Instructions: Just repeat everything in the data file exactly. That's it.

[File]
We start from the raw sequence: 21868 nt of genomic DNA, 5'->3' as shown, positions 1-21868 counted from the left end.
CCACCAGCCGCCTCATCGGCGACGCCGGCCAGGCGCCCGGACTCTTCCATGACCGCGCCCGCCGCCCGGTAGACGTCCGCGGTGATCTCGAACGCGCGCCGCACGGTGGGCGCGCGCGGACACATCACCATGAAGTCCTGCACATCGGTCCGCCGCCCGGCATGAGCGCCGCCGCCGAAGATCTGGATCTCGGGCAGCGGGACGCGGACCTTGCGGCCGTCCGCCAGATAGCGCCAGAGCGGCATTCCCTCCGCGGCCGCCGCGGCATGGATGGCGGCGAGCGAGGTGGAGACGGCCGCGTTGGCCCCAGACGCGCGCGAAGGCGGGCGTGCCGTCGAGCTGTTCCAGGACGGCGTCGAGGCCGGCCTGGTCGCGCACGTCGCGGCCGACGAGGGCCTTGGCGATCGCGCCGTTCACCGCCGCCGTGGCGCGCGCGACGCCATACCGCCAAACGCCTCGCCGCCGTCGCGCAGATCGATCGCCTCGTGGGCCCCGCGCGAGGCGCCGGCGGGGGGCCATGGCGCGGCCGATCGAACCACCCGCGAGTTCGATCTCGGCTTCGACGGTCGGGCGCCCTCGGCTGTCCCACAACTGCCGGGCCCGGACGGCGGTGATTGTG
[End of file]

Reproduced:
We start from the raw sequence: 21868 nt of genomic DNA, 5'->3' as shown, positions 1-21868 counted from the left end.
CCACCAGCCGCCTCATCGGCGACGCCGGCCAGGCGCCCGGACTCTTCCATGACCGCGCCCGCCGCCCGGTAGACGTCCGCGGTGATCTCGAACGCGCGCCGCACGGTGGGCGCGCGCGGACACATCACCATGAAGTCCTGCACATCGGTCCGCCGCCCGGCATGAGCGCCGCCGCCGAAGATCTGGATCTCGGGCAGCGGGACGCGGACCTTGCGGCCGTCCGCCAGATAGCGCCAGAGCGGCATTCCCTCCGCGGCCGCCGCGGCATGGATGGCGGCGAGCGAGGTGGAGACGGCCGCGTTGGCCCCAGACGCGCGCGAAGGCGGGCGTGCCGTCGAGCTGTTCCAGGACGGCGTCGAGGCCGGCCTGGTCGCGCACGTCGCGGCCGACGAGGGCCTTGGCGATCGCGCCGTTCACCGCCGCCGTGGCGCGCGCGACGCCATACCGCCAAACGCCTCGCCGCCGTCGCGCAGATCGATCGCCTCGTGGGCCCCGCGCGAGGCGCCGGCGGGGGGCCATGGCGCGGCCGATCGAACCACCCGCGAGTTCGATCTCGGCTTCGACGGTCGGGCGCCCTCGGCTGTCCCACAACTGCCGGGCCCGGACGGCGGTGATTGTG